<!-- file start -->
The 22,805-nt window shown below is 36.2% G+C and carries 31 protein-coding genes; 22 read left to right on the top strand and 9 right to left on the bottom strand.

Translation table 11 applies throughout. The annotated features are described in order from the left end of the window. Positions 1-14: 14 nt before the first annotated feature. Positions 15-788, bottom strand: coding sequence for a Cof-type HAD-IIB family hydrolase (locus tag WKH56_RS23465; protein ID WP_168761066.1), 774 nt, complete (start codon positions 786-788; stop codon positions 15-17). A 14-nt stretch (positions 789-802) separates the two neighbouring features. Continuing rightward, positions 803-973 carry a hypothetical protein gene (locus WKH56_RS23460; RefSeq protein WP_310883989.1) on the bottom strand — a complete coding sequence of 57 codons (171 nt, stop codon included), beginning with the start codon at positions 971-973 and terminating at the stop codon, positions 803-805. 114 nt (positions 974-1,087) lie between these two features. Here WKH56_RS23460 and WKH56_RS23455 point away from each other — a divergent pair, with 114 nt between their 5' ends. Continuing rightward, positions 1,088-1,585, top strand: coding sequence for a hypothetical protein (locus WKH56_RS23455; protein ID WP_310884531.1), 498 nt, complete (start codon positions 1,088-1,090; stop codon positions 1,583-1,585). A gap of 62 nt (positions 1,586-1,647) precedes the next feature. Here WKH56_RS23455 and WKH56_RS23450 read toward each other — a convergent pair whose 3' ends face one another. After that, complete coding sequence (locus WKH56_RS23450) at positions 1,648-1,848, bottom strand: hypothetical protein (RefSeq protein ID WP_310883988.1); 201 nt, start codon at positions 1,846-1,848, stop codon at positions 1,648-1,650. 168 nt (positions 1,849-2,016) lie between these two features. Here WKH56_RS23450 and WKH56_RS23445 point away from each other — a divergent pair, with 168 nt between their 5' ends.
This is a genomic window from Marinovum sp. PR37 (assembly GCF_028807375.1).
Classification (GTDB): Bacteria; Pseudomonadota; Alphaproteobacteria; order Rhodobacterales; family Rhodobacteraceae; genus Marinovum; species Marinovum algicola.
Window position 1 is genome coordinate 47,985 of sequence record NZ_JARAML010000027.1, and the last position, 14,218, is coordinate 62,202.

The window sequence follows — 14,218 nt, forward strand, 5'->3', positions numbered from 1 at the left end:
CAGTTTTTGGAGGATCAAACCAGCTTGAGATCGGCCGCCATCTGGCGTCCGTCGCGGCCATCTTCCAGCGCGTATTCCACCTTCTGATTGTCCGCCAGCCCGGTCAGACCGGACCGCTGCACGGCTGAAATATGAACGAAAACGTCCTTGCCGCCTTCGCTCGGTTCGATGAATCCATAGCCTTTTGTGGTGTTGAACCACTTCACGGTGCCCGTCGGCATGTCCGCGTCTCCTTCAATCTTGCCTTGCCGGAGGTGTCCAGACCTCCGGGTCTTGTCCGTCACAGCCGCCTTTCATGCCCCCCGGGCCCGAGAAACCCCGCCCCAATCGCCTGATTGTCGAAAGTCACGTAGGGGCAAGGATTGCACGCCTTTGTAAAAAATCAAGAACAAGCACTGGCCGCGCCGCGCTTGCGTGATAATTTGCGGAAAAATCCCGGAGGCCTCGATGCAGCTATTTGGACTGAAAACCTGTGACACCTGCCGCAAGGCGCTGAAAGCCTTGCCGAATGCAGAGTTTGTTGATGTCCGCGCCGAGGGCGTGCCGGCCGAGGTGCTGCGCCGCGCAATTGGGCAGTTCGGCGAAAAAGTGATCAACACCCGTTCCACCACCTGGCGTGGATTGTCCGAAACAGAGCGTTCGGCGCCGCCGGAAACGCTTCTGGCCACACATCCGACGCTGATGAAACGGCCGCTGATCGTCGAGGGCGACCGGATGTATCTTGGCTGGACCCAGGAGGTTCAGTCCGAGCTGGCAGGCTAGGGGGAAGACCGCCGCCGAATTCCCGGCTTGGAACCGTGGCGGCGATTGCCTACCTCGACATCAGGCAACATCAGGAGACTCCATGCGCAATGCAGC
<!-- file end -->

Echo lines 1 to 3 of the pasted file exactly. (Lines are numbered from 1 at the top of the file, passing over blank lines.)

The 22,805-nt window shown below is 36.2% G+C and carries 31 protein-coding genes; 22 read left to right on the top strand and 9 right to left on the bottom strand.

Translation table 11 applies throughout. The annotated features are described in order from the left end of the window. Positions 1-14: 14 nt before the first annotated feature. Positions 15-788, bottom strand: coding sequence for a Cof-type HAD-IIB family hydrolase (locus tag WKH56_RS23465; protein ID WP_168761066.1), 774 nt, complete (start codon positions 786-788; stop codon positions 15-17). A 14-nt stretch (positions 789-802) separates the two neighbouring features. Continuing rightward, positions 803-973 carry a hypothetical protein gene (locus WKH56_RS23460; RefSeq protein WP_310883989.1) on the bottom strand — a complete coding sequence of 57 codons (171 nt, stop codon included), beginning with the start codon at positions 971-973 and terminating at the stop codon, positions 803-805. 114 nt (positions 974-1,087) lie between these two features. Here WKH56_RS23460 and WKH56_RS23455 point away from each other — a divergent pair, with 114 nt between their 5' ends. Continuing rightward, positions 1,088-1,585, top strand: coding sequence for a hypothetical protein (locus WKH56_RS23455; protein ID WP_310884531.1), 498 nt, complete (start codon positions 1,088-1,090; stop codon positions 1,583-1,585). A gap of 62 nt (positions 1,586-1,647) precedes the next feature. Here WKH56_RS23455 and WKH56_RS23450 read toward each other — a convergent pair whose 3' ends face one another. After that, complete coding sequence (locus WKH56_RS23450) at positions 1,648-1,848, bottom strand: hypothetical protein (RefSeq protein ID WP_310883988.1); 201 nt, start codon at positions 1,846-1,848, stop codon at positions 1,648-1,650. 168 nt (positions 1,849-2,016) lie between these two features. Here WKH56_RS23450 and WKH56_RS23445 point away from each other — a divergent pair, with 168 nt between their 5' ends.
This is a genomic window from Marinovum sp. PR37 (assembly GCF_028807375.1).